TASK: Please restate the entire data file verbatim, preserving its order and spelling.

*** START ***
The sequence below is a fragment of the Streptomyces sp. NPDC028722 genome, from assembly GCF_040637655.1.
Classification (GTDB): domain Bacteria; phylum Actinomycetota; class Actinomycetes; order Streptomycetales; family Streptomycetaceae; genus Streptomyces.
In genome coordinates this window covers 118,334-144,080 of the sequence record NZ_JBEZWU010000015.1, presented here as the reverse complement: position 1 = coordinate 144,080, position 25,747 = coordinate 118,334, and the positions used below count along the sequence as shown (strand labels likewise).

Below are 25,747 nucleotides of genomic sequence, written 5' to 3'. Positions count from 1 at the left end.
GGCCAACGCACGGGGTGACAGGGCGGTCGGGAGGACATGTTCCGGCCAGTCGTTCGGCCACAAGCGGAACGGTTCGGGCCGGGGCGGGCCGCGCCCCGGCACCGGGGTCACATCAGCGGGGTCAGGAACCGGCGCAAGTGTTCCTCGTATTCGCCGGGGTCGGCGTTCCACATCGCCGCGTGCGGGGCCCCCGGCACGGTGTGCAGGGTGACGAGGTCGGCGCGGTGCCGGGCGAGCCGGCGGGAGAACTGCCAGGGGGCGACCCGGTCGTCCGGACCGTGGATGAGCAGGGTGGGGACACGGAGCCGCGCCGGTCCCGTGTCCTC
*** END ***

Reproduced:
The sequence below is a fragment of the Streptomyces sp. NPDC028722 genome, from assembly GCF_040637655.1.
Classification (GTDB): domain Bacteria; phylum Actinomycetota; class Actinomycetes; order Streptomycetales; family Streptomycetaceae; genus Streptomyces.
In genome coordinates this window covers 118,334-144,080 of the sequence record NZ_JBEZWU010000015.1, presented here as the reverse complement: position 1 = coordinate 144,080, position 25,747 = coordinate 118,334, and the positions used below count along the sequence as shown (strand labels likewise).

Below are 25,747 nucleotides of genomic sequence, written 5' to 3'. Positions count from 1 at the left end.
GGCCAACGCACGGGGTGACAGGGCGGTCGGGAGGACATGTTCCGGCCAGTCGTTCGGCCACAAGCGGAACGGTTCGGGCCGGGGCGGGCCGCGCCCCGGCACCGGGGTCACATCAGCGGGGTCAGGAACCGGCGCAAGTGTTCCTCGTATTCGCCGGGGTCGGCGTTCCACATCGCCGCGTGCGGGGCCCCCGGCACGGTGTGCAGGGTGACGAGGTCGGCGCGGTGCCGGGCGAGCCGGCGGGAGAACTGCCAGGGGGCGACCCGGTCGTCCGGACCGTGGATGAGCAGGGTGGGGACACGGAGCCGCGCCGGTCCCGTGTCCTC